In addition, instrumentation and monitoring of manufacturing supplies help quality control personnel to check if and where equipment calibration diverges from standard settings — such inaccuracies must be to avoid misalignment of products.
IoT’s support in tracking both equipment settings and the results of each production step provides manufacturers a stronger assurance of detecting quality problems at the source. Measures for improvement can, therefore, be taken in time.
RJ Corp, the largest bottler of Pepsi in India, utilizes IoT sensors to capture different data parameters necessary to gauge quality on a real-time basis. As the material gets prepared, deviations indicate a quality concern, and the machine can be stopped for immediate corrective action.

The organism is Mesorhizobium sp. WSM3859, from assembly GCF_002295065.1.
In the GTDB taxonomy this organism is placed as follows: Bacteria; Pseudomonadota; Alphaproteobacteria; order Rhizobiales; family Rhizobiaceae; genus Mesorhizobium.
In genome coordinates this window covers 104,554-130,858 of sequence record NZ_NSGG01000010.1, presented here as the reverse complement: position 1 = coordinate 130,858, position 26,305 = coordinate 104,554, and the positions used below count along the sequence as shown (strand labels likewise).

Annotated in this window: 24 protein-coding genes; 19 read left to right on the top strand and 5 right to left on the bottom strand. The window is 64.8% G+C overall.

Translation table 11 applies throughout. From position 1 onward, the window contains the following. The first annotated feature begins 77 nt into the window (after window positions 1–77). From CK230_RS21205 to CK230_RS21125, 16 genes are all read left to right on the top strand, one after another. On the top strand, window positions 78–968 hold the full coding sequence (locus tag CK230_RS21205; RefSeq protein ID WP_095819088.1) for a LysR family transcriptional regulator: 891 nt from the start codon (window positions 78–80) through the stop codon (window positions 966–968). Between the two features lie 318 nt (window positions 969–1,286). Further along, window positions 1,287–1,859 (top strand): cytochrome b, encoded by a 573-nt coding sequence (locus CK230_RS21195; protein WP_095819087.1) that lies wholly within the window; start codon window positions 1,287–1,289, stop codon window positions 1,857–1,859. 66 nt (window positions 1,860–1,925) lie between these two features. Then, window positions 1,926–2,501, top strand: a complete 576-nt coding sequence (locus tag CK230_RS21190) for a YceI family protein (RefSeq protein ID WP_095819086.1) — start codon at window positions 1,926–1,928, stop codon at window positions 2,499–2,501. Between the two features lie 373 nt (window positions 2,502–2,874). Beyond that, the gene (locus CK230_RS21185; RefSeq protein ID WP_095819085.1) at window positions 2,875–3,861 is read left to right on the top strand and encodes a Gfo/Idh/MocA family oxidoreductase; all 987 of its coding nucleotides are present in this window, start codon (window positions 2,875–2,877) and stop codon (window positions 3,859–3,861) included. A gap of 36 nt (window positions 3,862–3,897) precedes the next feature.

Together with radio frequency identification (RFID), IoT makes inventory management an efficient and seamless process. Every item in the stock gets an RFID tag, and each tag has a special identification number (UID) comprising encoded digital information about the product. RFID readers can scan the tags, and the data extracted gets transmitted to the cloud for processing.
The role of industrial IoT here involves transforming the data acquired by RFID readers into useful business insights. It creates a record of the location of stock items, their statuses and their movements in the distribution chain and gives users comparable results.
As an example, as per the data on stock quantity and location, IoT-based inventory management architecture can help calculate the quantity of raw materials necessary for an impending manufacturing cycle.